2. Bill Laswell: Hear No Evil. Laswell has always done really interesting kinds of music, often ten years ahead of everyone else. HNE is a fusion of hard urban grooves with Americana, West African and Indian rhythms, and Beat sensibility. This is one of my main influences when I pay improvised rock, prog, and jazz. Laswell proved that you can put a dub bassline on almost any kind of improvised music and make it solid. There are several other Laswell albums I could have listed here, yet this is one I keep coming back to again.

3. King Crimson: Discipline. Like so many others, Tony Levin was who influenced me to play Stick. This is just a great and enduring album, light and dark by turns, proving to me that "math rock" at its best is gutsy and emotional, not just cerebral. "The Sheltering Sky" contains a flavor of emotional intensity I had only ever heard before in composers like Bartok, Ligeti, Gorecki, or Grieg.

4. Javanese Court Gamelan, Vol. II: Istana Mangkunegaran (Nonesuch Explorer Series). The whole Nonesuch Explorer Series was very influential on my life, opening the door to world music (long before worldbeat was a pop music genre), and eventually to studying ethnomusicology. This album, from the Mangkunegaran influenced me not only musically but personally: eventually I traveled to Indonesia on a Fulbright and studied gamelan at the Mangkunegaran itself, playing some of the music on this album on those same instruments. For me that was a numinous, thrilling, amazing, near-religious experience. I devoted many years of my life to playing and studying Javanese gamelan, and it affected the way I play improvised music, too.

My immersion in gamelan and world music completely changed how I think about music and music-making. Gamelan was part of my immersion in pattern music: music based on ostinatos, on repeating patterns, on additive rhythm, on gradual process. The next three albums are also part of that experimentation with that kind of music, each from a different direction: jazz, rock, classical.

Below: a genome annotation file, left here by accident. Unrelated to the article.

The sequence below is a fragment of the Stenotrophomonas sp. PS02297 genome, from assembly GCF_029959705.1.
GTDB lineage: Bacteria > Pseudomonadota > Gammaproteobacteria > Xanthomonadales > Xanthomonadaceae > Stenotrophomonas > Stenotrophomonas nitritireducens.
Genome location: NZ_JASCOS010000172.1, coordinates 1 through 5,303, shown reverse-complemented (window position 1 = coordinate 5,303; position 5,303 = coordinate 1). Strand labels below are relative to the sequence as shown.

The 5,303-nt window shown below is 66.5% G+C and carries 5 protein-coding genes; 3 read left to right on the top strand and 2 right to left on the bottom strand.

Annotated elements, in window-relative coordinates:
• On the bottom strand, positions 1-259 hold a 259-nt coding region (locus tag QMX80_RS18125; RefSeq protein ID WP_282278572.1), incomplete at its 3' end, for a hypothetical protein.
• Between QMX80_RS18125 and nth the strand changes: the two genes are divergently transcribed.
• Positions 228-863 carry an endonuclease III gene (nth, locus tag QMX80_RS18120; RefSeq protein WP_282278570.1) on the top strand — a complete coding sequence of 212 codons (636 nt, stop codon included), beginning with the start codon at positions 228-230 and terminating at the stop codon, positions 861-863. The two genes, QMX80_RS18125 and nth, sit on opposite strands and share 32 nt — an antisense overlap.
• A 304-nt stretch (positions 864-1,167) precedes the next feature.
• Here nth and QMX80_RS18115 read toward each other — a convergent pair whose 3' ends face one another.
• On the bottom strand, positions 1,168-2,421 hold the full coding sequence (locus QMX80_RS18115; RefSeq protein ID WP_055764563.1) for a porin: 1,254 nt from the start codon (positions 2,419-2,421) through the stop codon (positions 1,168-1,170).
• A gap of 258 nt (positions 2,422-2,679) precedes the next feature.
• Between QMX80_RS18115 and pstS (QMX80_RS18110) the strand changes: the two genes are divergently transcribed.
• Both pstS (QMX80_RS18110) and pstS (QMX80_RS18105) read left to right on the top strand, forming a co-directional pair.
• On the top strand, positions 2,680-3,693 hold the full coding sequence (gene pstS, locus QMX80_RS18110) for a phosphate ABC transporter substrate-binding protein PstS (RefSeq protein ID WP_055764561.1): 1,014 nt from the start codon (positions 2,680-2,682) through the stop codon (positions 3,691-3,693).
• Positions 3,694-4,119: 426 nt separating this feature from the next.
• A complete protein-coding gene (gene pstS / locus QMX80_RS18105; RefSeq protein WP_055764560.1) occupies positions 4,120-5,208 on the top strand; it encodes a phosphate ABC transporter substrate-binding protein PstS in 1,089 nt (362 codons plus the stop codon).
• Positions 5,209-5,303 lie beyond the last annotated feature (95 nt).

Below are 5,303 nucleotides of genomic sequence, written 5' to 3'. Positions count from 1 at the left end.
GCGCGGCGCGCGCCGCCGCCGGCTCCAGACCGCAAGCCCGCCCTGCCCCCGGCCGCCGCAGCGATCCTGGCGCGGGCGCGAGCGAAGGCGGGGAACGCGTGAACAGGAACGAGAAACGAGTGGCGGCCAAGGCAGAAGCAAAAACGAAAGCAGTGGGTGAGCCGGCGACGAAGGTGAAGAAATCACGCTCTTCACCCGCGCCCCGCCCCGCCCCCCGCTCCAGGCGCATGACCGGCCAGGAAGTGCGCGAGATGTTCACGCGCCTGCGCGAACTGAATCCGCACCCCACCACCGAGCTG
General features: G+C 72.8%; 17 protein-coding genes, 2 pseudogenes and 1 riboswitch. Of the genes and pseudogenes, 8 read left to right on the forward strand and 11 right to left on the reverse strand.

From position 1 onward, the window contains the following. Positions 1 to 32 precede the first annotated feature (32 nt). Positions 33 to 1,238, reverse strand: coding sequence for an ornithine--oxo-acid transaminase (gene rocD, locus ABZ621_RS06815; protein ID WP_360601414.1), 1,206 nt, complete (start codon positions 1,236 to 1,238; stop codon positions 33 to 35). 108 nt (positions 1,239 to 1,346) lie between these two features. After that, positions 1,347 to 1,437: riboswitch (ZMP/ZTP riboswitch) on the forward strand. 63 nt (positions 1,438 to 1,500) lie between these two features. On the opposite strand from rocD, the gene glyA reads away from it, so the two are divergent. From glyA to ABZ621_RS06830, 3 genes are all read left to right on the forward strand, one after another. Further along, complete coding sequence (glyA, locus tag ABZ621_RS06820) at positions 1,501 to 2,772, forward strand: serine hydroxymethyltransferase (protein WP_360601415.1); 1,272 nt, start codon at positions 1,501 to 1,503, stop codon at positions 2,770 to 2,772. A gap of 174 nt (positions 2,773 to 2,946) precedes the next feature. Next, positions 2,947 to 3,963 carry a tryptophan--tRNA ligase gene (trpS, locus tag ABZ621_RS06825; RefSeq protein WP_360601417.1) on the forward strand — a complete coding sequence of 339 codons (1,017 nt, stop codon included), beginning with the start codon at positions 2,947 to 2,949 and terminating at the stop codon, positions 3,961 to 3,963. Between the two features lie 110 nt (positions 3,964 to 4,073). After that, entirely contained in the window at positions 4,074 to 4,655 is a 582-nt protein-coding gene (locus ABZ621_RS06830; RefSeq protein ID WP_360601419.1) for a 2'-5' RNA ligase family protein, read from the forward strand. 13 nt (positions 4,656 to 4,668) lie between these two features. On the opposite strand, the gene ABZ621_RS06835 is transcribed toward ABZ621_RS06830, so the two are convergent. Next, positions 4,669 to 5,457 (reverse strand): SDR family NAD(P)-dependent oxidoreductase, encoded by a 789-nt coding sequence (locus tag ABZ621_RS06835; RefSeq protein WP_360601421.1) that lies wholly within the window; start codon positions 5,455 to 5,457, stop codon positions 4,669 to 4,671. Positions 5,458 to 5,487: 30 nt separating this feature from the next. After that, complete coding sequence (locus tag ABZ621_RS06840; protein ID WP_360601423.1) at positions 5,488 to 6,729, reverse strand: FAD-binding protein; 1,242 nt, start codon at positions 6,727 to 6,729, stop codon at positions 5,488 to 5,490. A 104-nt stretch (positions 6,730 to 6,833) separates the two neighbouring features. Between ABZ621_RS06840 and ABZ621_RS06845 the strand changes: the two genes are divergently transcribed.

5. John Klemmer: Touch. Before late high school I had had no interest in jazz, rock, pop, or anything but classical and avant-garde music. This LP got me into jazz because the music was ostinato-based themes treated as jazz heads. I still find it really appealing, as well as still being outside the jazz mainstream. From here, all of jazz opened its doors to me, although I remain most strongly drawn to the jazz avant-garde, the more "outside" music like "free jazz" or the composed complexity of Ellington. And I could also list Brubeck's "Time Out" as a key influence here, too.

6. Mike Oldfield: Tubular Bells, Hergist Ridge, and Ommadawn. I remember having an argument in the van on a free afternoon when I was studying geology in Wyoming, when a bunch of us college students were stuffed in the van listening to the Jackson radio station. "Theme from The Exorcist" came on, and everybody was into the music, but nobody but me knew it was excerpts from Tubular Bells. Oldfield built layers of melody and harmony over gradually built-up musical patterns. All three of his early album-length recordings were influential on me, but Ommadawn is in my opinion one of the greatest works of the 20th Century. People don't realize how much folk music influenced Oldfield, and as an ethnomusicologist I can hear that influence all through here.